Freezing rain and frigid temperatures pummeled much of the country Friday, wreaking havoc in North Texas but largely sparing Central Texas from icy conditions.
The frigid cold front, which came just days after the area saw temperatures in the 80s, forced late starts at most Austin-area school districts, the University of Texas, some city offices and for nonessential operations at Fort Hood.
The National Weather Service forecast that highs this weekend will hover around freezing Saturday with a slight warm-up Sunday. However, meteorologists projected a 20 percent chance of drizzle that could turn into freezing rain or sleet Saturday night and Sunday morning.
The lone serious injury reported as a result of the cold snap here Friday was in a wooded area in Southeast Austin, where fire officials said a woman was critically injured when a heating source caused a tent to catch fire at a homeless camp.
Areas northwest of Austin saw the bulk of the hazardous road conditions Friday, with several road closures and multiple car accidents along highway flyovers and bridges vulnerable to slippery conditions. Icing was reported along the Texas 45 tollway near MoPac Boulevard (Loop 1) with 30 stranded cars, including first-responder vehicles, Round Rock police officials said. The agency said Friday afternoon that it had responded to 25 wrecks since 2:30 a.m., including at least four on the Texas 45 tollway near Interstate 35.
Austin police responded to 23 wrecks in Austin over a similar time period, a noticeable increase over a typical day, a department spokeswoman said.
Cedar Park and Leander police reported five crashes in the morning on 183-A tollway ramps.
David Almanza, 42, of Cedar Park, was one of those unlucky drivers caught in a morning wreck near the 183-A and Texas 45 tollways. He was stranded in 30-degree weather on a nearby shoulder after he struck ice and crashed his sedan near the edge of a flyover.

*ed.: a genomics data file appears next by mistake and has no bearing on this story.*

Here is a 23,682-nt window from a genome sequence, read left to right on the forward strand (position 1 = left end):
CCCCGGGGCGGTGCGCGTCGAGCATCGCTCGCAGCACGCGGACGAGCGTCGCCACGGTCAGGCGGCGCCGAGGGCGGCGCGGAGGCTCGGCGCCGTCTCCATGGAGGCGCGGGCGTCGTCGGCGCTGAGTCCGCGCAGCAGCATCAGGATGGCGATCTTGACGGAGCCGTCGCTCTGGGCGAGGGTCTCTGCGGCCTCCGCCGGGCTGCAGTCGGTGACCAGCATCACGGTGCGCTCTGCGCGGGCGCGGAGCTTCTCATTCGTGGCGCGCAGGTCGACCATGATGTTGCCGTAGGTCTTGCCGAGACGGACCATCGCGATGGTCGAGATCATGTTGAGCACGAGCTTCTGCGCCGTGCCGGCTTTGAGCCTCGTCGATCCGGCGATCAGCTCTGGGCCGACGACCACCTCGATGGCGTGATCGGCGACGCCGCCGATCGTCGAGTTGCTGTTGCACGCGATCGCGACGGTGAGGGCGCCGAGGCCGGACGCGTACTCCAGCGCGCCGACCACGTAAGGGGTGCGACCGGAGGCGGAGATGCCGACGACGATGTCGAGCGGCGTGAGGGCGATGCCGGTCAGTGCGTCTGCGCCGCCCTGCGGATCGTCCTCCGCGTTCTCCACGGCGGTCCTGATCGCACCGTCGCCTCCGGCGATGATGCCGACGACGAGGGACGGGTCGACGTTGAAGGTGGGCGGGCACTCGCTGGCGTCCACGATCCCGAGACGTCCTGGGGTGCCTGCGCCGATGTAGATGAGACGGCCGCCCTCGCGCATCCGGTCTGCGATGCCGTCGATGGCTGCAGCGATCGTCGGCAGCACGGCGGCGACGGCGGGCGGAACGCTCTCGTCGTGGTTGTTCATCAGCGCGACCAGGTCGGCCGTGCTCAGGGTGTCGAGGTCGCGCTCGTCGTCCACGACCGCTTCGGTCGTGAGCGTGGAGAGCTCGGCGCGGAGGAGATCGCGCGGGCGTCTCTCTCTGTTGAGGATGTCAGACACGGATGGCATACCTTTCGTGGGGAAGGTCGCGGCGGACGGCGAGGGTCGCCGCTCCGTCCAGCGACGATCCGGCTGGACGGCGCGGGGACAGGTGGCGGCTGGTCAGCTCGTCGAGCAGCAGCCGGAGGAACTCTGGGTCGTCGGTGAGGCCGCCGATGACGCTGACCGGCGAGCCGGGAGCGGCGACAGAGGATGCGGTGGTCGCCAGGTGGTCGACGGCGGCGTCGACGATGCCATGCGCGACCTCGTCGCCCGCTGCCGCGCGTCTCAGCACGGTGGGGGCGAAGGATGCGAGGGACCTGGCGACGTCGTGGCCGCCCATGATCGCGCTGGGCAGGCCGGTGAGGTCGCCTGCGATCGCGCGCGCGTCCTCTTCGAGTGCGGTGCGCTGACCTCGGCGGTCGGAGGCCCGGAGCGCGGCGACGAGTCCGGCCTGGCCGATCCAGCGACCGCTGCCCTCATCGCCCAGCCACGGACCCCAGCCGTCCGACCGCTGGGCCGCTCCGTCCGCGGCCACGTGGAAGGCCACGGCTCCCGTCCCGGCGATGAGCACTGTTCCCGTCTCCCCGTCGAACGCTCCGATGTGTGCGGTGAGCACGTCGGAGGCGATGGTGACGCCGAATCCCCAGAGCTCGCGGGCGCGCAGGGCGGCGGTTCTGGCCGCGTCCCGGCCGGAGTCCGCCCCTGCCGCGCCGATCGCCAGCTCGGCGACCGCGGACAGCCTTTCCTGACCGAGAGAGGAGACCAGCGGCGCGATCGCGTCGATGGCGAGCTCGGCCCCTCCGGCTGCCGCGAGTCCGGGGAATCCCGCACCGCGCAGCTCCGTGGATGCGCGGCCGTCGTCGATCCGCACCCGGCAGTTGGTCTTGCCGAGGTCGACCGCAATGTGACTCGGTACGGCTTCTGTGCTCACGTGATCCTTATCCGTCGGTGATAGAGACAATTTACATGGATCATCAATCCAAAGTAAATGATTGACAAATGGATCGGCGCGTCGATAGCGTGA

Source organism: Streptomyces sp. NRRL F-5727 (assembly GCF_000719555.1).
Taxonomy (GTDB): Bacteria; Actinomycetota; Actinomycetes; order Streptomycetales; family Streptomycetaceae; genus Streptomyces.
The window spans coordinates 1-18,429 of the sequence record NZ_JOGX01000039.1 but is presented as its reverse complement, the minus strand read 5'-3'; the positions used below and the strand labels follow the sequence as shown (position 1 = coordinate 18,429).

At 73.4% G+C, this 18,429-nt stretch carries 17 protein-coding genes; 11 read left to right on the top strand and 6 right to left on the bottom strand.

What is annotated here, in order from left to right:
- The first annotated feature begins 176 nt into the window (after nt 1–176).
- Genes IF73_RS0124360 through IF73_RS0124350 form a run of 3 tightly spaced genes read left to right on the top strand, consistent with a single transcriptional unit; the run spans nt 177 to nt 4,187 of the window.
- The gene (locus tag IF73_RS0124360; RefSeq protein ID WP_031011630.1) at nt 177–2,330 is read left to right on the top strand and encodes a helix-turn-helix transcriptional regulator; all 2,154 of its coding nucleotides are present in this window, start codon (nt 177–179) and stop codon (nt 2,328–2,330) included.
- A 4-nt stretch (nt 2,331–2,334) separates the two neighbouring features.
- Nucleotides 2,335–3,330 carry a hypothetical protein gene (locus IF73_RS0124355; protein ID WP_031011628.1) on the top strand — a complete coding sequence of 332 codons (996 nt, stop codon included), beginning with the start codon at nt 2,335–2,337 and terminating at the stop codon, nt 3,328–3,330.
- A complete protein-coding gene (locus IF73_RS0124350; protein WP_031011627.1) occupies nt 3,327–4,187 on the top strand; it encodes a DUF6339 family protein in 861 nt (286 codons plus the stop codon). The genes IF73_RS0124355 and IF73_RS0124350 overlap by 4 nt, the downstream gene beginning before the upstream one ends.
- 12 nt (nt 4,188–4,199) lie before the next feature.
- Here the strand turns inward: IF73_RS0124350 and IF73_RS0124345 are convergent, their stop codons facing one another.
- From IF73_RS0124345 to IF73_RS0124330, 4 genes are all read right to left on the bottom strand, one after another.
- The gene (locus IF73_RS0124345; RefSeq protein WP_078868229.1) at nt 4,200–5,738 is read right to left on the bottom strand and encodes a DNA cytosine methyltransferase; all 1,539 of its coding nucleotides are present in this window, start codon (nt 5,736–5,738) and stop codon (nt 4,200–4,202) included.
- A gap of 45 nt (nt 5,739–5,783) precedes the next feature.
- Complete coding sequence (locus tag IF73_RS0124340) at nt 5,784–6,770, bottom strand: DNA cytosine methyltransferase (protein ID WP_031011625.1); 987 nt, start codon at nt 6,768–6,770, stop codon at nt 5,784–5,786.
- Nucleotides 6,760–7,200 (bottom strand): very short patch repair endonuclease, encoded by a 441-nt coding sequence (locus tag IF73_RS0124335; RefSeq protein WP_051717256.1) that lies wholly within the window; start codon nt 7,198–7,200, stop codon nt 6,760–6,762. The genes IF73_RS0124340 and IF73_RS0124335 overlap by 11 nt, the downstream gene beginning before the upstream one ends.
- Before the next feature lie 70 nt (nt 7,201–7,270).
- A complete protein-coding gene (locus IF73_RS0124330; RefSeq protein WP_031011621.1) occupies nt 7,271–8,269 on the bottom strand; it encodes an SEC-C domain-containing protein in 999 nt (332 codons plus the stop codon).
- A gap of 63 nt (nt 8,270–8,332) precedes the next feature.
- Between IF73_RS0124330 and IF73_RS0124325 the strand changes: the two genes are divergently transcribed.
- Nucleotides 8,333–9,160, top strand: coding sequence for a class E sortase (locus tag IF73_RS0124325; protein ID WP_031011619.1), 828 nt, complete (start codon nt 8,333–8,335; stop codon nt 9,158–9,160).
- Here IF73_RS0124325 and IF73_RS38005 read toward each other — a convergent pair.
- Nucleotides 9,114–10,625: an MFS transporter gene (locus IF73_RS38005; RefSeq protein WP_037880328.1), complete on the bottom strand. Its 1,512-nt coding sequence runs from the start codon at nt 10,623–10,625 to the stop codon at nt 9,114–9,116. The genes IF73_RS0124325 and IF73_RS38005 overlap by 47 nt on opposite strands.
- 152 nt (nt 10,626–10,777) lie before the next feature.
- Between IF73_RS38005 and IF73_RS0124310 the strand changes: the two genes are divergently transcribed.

“The slick ramp just reached out and bit me,” Almanza said while waiting for a tow truck. “It really wasn’t slick until I got here. It was just like a rainy Friday.”
Friday’s storm stretched from South Texas, where anxious residents bagged outdoor plants to protect them from the cold, through the Midwest and Ohio Valley and up into New England and the Canadian Maritimes.
The weather forced more than 1,000 flight cancellations at Dallas-Fort Worth International Airport, one of the nation’s busiest airports and a key hub for Fort Worth-based American Airlines. Many travelers were stuck waiting — and hoping for another flight.
Trouble there forced nearly 20 cancellations at Austin-Bergstrom International Airport, mainly American Airlines flights to and from DFW.
While freezing rain and sleet built up on many of North Texas’ highways and created what one retailer dubbed “Ice Friday” as residents cleared grocery and hardware store shelves and then hunkered down in preparation of a weekend of continued icy weather, many Austin area residents were able to avoid mishaps with a little caution.
Local authorities reported rush-hour traffic lighter than usual Friday. One reason was that many employers, anticipating icy conditions, told workers to stay home or work remotely. The result: Neighborhood coffee shops were doing a booming business, many packed with people working at tables and on stools.
“With a laptop and a cell, you’ve got an office,” said Renita Knight, an accountant who was working at a Starbucks coffee shop off of U.S. 183, instead of her office in Central Austin. “I’m getting my work done and don’t have to fight the traffic today.”
At a nearby table, engineers Tim Keller and Griff Montgomery were looking over project drawings that they were scheduled to peruse in Austin, but rescheduled to a site closer to their homes because of the weather.
“We didn’t know how bad it was going to be, so we decided to meet out here,” Montgomery said. “Since the weather’s not really that bad, I’ll probably go on into the office for a while if the traffic’s not bad.”
Nearly all school districts across Central Texas started classes late Friday and canceled outdoor events throughout the weekend.
School leaders at Murchison Middle School in Northwest Austin moved their Matador Fest — including rides, games, bingo and raffle — indoors to the gym, cafeteria and courtyard. The Snow Tubing Hillside, however, was canceled, with promises from the PTA that it would bring the snow event to the school during nicer weather in January and February.
Next week, a low-pressure trough will bring a second spate of frigid air and, along with it, the possibility of freezing rain and sleet Monday night and Tuesday morning, forecasters said.
That will keep temperatures in the 30s and 40s later next week, before slowly warming to highs in the 50s by the end of the week.